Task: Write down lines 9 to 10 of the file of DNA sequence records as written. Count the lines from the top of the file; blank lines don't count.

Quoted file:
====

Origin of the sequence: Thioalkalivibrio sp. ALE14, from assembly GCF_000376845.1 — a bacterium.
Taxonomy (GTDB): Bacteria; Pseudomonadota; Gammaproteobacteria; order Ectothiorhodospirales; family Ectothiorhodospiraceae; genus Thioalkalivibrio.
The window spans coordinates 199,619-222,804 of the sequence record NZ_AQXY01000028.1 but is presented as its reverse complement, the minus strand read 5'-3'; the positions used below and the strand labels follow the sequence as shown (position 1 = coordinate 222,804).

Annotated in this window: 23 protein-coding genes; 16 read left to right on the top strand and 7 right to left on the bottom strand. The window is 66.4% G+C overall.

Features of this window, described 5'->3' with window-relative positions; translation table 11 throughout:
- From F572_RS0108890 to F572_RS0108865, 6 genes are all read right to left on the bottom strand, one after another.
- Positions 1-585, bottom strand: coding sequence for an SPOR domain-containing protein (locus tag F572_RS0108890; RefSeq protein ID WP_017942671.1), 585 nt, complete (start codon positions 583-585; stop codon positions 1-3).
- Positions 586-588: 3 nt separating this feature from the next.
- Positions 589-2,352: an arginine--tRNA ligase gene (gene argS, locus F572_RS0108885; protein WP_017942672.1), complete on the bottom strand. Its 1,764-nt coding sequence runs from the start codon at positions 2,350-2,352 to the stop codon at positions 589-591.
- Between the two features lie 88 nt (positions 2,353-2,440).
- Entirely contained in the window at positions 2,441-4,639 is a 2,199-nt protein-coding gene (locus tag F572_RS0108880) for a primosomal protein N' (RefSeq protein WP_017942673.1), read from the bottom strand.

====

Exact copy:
- Positions 589-2,352: an arginine--tRNA ligase gene (gene argS, locus F572_RS0108885; protein WP_017942672.1), complete on the bottom strand. Its 1,764-nt coding sequence runs from the start codon at positions 2,350-2,352 to the stop codon at positions 589-591.
- Between the two features lie 88 nt (positions 2,353-2,440).